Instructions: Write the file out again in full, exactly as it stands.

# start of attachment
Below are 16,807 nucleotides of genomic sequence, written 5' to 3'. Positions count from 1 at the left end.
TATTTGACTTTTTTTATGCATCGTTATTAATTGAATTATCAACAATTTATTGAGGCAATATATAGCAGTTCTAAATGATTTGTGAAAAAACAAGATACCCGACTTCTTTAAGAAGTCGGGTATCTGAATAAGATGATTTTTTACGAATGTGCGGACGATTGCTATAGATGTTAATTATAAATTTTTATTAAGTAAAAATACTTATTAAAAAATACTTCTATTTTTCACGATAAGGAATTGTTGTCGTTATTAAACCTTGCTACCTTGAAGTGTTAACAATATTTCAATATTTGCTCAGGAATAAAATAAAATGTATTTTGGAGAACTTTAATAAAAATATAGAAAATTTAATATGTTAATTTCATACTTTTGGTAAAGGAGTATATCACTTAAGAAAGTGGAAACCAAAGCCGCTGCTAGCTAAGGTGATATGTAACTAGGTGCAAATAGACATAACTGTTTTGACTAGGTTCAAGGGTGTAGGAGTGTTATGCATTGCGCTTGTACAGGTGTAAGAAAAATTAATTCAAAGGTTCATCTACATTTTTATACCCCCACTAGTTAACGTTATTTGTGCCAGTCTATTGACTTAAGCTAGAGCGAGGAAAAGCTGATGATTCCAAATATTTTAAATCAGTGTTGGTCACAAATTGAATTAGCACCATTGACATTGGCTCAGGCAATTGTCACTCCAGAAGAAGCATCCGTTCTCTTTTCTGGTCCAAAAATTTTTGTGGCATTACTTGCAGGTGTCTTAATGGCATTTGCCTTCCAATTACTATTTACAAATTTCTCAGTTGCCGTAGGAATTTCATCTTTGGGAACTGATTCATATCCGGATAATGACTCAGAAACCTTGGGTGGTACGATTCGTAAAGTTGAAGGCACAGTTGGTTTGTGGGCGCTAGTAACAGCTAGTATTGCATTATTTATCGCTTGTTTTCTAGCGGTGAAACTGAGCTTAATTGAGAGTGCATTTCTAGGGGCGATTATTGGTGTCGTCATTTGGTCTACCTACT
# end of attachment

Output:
Below are 16,807 nucleotides of genomic sequence, written 5' to 3'. Positions count from 1 at the left end.
TATTTGACTTTTTTTATGCATCGTTATTAATTGAATTATCAACAATTTATTGAGGCAATATATAGCAGTTCTAAATGATTTGTGAAAAAACAAGATACCCGACTTCTTTAAGAAGTCGGGTATCTGAATAAGATGATTTTTTACGAATGTGCGGACGATTGCTATAGATGTTAATTATAAATTTTTATTAAGTAAAAATACTTATTAAAAAATACTTCTATTTTTCACGATAAGGAATTGTTGTCGTTATTAAACCTTGCTACCTTGAAGTGTTAACAATATTTCAATATTTGCTCAGGAATAAAATAAAATGTATTTTGGAGAACTTTAATAAAAATATAGAAAATTTAATATGTTAATTTCATACTTTTGGTAAAGGAGTATATCACTTAAGAAAGTGGAAACCAAAGCCGCTGCTAGCTAAGGTGATATGTAACTAGGTGCAAATAGACATAACTGTTTTGACTAGGTTCAAGGGTGTAGGAGTGTTATGCATTGCGCTTGTACAGGTGTAAGAAAAATTAATTCAAAGGTTCATCTACATTTTTATACCCCCACTAGTTAACGTTATTTGTGCCAGTCTATTGACTTAAGCTAGAGCGAGGAAAAGCTGATGATTCCAAATATTTTAAATCAGTGTTGGTCACAAATTGAATTAGCACCATTGACATTGGCTCAGGCAATTGTCACTCCAGAAGAAGCATCCGTTCTCTTTTCTGGTCCAAAAATTTTTGTGGCATTACTTGCAGGTGTCTTAATGGCATTTGCCTTCCAATTACTATTTACAAATTTCTCAGTTGCCGTAGGAATTTCATCTTTGGGAACTGATTCATATCCGGATAATGACTCAGAAACCTTGGGTGGTACGATTCGTAAAGTTGAAGGCACAGTTGGTTTGTGGGCGCTAGTAACAGCTAGTATTGCATTATTTATCGCTTGTTTTCTAGCGGTGAAACTGAGCTTAATTGAGAGTGCATTTCTAGGGGCGATTATTGGTGTCGTCATTTGGTCTACCTACT